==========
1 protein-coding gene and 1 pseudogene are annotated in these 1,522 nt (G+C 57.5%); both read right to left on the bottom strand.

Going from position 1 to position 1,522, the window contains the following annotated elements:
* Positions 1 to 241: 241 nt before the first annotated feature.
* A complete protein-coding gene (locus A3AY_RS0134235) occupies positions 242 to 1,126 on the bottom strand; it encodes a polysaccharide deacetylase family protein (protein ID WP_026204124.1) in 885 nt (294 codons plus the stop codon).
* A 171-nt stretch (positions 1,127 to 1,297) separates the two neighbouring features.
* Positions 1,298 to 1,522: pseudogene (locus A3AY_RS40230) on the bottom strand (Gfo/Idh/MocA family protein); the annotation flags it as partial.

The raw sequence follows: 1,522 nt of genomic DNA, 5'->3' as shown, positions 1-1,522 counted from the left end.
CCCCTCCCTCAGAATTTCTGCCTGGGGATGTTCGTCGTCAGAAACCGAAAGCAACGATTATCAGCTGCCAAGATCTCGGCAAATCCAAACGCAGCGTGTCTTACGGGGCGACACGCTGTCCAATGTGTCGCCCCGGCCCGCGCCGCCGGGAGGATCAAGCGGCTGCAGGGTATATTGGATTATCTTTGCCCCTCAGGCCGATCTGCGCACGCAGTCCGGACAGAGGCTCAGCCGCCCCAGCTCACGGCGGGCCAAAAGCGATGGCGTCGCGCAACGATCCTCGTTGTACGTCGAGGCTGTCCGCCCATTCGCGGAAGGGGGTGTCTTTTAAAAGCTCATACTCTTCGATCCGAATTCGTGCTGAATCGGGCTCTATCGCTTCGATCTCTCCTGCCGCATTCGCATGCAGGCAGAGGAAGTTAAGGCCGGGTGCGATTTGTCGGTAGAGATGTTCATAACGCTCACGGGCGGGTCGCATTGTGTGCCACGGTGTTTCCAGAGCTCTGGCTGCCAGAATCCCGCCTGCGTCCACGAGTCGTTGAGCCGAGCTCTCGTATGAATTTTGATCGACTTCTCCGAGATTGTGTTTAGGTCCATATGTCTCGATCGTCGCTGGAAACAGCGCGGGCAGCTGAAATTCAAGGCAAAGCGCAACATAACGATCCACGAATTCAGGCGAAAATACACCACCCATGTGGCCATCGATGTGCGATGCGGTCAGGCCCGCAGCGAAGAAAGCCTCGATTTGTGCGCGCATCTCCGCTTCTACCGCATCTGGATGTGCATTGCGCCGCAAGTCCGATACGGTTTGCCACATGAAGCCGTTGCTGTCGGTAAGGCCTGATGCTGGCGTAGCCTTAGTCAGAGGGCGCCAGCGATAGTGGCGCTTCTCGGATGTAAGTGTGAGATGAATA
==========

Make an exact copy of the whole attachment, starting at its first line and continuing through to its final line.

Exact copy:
1 protein-coding gene and 1 pseudogene are annotated in these 1,522 nt (G+C 57.5%); both read right to left on the bottom strand.

Going from position 1 to position 1,522, the window contains the following annotated elements:
* Positions 1 to 241: 241 nt before the first annotated feature.
* A complete protein-coding gene (locus A3AY_RS0134235) occupies positions 242 to 1,126 on the bottom strand; it encodes a polysaccharide deacetylase family protein (protein ID WP_026204124.1) in 885 nt (294 codons plus the stop codon).
* A 171-nt stretch (positions 1,127 to 1,297) separates the two neighbouring features.
* Positions 1,298 to 1,522: pseudogene (locus A3AY_RS40230) on the bottom strand (Gfo/Idh/MocA family protein); the annotation flags it as partial.

The raw sequence follows: 1,522 nt of genomic DNA, 5'->3' as shown, positions 1-1,522 counted from the left end.
CCCCTCCCTCAGAATTTCTGCCTGGGGATGTTCGTCGTCAGAAACCGAAAGCAACGATTATCAGCTGCCAAGATCTCGGCAAATCCAAACGCAGCGTGTCTTACGGGGCGACACGCTGTCCAATGTGTCGCCCCGGCCCGCGCCGCCGGGAGGATCAAGCGGCTGCAGGGTATATTGGATTATCTTTGCCCCTCAGGCCGATCTGCGCACGCAGTCCGGACAGAGGCTCAGCCGCCCCAGCTCACGGCGGGCCAAAAGCGATGGCGTCGCGCAACGATCCTCGTTGTACGTCGAGGCTGTCCGCCCATTCGCGGAAGGGGGTGTCTTTTAAAAGCTCATACTCTTCGATCCGAATTCGTGCTGAATCGGGCTCTATCGCTTCGATCTCTCCTGCCGCATTCGCATGCAGGCAGAGGAAGTTAAGGCCGGGTGCGATTTGTCGGTAGAGATGTTCATAACGCTCACGGGCGGGTCGCATTGTGTGCCACGGTGTTTCCAGAGCTCTGGCTGCCAGAATCCCGCCTGCGTCCACGAGTCGTTGAGCCGAGCTCTCGTATGAATTTTGATCGACTTCTCCGAGATTGTGTTTAGGTCCATATGTCTCGATCGTCGCTGGAAACAGCGCGGGCAGCTGAAATTCAAGGCAAAGCGCAACATAACGATCCACGAATTCAGGCGAAAATACACCACCCATGTGGCCATCGATGTGCGATGCGGTCAGGCCCGCAGCGAAGAAAGCCTCGATTTGTGCGCGCATCTCCGCTTCTACCGCATCTGGATGTGCATTGCGCCGCAAGTCCGATACGGTTTGCCACATGAAGCCGTTGCTGTCGGTAAGGCCTGATGCTGGCGTAGCCTTAGTCAGAGGGCGCCAGCGATAGTGGCGCTTCTCGGATGTAAGTGTGAGATGAATA